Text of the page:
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CISA and NSA guidelines attempt to narrow alternatives for securing industrial control systems

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Federal agencies have released guidance that they hope will help streamline and ease the decision-making process for owners of critical infrastructure to begin protecting industrial control systems from an increasing likelihood of cyberattacks.

“The variety of security solutions available can also be daunting, leading to choice paralysis,” it read. tips the Cybersecurity and Infrastructure Security Agency released Thursday with the National Security Agency. “In the midst of so many options, owner/operators may be unable to integrate simple security and administration strategies that could mitigate many of the common and realistic threats. Fortunately, owners/operators can apply some simple ICS security best practices to counter the adversary. [Tactics Techniques and Procedures].”

The guide notes the emergence of new malware for targeting specific Programmable logic controllers and open platform unified communications architecture. He cautions against robust reconnaissance by adversaries who could use these and other tools to cause large-scale physical and psychological consequences for society.

“They could open or close circuit breakers, choke valves, overfill reservoirs, overspeed turbines, or place factories in unsafe operating conditions,” the agencies wrote of the malicious cyber actors. “Additionally, cyber actors could manipulate the control environment, clouding operator consciousness, and hindering recovery, by locking down interfaces and setting monitors to show normal conditions. Actors can even suspend functionality alarm, allowing the system to operate in hazardous conditions without alerting the operator.

CISA is expected to publish performance goals for critical infrastructure involving industrial control systems soon. Completing the targets is voluntary under the national security memo calling on CISA to produce them. But trade associations at some of the biggest companies in the economy are wary of how they could be used in potential regulations. In a September 16 letter to Senate leaders responsible for crafting the National Defense Authorization Act, they argue that companies should be allowed to voluntarily implement security controls “based on their own risk assessments.”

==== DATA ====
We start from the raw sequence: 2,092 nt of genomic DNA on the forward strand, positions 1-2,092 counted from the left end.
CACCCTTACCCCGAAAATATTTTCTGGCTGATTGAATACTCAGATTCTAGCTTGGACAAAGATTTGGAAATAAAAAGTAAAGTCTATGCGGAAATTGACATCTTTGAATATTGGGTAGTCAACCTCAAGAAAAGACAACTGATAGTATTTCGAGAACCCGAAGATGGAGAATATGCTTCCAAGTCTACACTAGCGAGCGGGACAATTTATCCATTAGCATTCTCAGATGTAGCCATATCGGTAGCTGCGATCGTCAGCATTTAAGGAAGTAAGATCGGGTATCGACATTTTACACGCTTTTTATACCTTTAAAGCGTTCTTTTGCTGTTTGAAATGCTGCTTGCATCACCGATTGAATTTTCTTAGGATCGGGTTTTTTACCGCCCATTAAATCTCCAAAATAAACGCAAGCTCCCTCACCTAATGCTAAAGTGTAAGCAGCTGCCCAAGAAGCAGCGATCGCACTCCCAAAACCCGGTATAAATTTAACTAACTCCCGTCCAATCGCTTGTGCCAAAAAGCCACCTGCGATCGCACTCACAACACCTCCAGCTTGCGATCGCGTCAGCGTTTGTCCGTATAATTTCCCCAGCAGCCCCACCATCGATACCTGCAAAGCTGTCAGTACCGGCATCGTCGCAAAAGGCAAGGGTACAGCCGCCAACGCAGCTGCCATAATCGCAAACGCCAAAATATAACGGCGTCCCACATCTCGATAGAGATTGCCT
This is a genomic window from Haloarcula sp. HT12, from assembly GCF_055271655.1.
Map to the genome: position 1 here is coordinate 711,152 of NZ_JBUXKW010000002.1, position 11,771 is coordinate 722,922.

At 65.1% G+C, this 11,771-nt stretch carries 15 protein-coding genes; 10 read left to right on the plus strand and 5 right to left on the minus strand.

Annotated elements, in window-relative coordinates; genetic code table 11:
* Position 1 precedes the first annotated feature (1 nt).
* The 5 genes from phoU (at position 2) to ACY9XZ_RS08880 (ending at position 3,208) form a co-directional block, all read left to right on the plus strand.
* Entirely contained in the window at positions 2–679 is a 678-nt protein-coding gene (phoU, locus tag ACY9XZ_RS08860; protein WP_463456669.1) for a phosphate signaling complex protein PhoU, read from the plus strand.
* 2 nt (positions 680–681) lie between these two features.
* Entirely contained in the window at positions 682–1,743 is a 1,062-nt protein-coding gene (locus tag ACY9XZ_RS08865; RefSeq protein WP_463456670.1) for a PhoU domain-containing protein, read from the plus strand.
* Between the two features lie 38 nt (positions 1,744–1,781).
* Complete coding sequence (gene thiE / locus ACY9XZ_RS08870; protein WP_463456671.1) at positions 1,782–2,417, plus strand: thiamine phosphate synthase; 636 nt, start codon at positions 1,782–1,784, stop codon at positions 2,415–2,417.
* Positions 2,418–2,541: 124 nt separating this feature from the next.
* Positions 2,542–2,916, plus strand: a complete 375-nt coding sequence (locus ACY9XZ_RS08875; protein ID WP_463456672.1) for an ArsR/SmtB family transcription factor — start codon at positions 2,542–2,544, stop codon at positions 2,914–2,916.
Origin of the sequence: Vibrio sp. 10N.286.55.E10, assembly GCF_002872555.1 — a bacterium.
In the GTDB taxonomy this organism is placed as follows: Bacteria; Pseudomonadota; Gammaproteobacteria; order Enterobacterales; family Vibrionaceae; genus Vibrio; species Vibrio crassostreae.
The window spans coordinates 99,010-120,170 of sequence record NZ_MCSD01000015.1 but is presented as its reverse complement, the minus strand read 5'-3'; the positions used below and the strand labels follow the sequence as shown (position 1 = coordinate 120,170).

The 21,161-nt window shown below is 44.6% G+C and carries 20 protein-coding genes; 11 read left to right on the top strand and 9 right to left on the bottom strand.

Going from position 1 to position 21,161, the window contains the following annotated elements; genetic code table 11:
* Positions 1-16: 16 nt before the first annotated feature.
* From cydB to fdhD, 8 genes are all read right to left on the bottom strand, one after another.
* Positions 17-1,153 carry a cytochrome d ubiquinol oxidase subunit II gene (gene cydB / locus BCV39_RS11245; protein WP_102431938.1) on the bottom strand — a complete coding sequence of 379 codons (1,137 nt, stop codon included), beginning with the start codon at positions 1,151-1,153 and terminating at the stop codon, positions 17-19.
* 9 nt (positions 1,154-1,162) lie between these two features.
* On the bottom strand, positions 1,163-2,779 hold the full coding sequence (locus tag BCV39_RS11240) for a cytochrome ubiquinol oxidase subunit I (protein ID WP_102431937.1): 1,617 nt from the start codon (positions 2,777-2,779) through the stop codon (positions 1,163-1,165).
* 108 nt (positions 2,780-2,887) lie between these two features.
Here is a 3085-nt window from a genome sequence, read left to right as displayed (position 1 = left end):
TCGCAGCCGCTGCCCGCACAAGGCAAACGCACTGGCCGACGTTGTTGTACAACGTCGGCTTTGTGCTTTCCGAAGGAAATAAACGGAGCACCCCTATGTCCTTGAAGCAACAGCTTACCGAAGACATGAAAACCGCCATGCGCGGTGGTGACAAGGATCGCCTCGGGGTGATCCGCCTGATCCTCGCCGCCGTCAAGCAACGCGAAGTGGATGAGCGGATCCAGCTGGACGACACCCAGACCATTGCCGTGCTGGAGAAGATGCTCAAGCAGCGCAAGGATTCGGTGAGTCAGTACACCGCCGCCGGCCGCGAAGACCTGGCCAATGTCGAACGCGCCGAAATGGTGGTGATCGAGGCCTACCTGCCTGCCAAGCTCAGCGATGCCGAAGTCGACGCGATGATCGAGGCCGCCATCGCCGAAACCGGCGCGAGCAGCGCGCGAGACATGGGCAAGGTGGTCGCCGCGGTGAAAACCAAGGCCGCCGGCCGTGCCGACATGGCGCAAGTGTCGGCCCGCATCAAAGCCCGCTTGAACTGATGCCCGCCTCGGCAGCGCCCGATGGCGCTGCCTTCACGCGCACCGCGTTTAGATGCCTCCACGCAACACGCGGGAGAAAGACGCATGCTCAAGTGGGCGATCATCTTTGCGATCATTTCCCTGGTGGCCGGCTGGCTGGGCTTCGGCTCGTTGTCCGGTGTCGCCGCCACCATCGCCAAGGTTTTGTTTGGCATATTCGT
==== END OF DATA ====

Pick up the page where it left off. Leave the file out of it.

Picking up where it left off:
NSA and CISA guidelines have emphasized the need for owners and operators to be aware of all devices in their systems, with particular attention to those accessed remotely, including by device vendors. The NSA and CISA note that vendors “sometimes require remote access for warranty compliance, service obligations, and financial/billing functionality.”

“Establish a firewall and a demilitarized zone (DMZ) between the control system and the vendor’s access points and devices,” they say at the top of their list of recommended mitigations. “Do not allow direct access to the system; use an intermediary service to share only necessary data and only when necessary. »

CISA included a related metric in a list of “common baseline” checks it offered to serve as performance goals that the National Security Note instructed the agency to establish.

“All owners/operators should implement segmentation between [information technology] and [operational technology] networks to prevent initial access by threat actors,” according to a CISA Common Baseline Controls project referenced by professional associations opposing the proposal. “Organizations should verify that devices on either side of segmentation lines/security zones should not connect to the opposite side with minimal exceptions and only through a properly configured firewall or comparable alternative.”

Comments were prepared by CTIA—The Wireless Association, NCTA—The Internet and Television Association, and USTelecom—The Broadband Association.

“This draft control is overly prescriptive and oversimplifies segmentation tradeoffs for various networks,” the associations wrote, noting a lack of flexibility to facilitate alternative approaches. “Segmentation can be costly and can impede access to business or critical applications. Too rigid an expectation for default segmentation would rob organizations of the ability to manage their systems and networks. Therefore, at a minimum, CISA should remove terms such as “shall”.

CISA is expected to release final performance goals in October to mark Cybersecurity Awareness Month.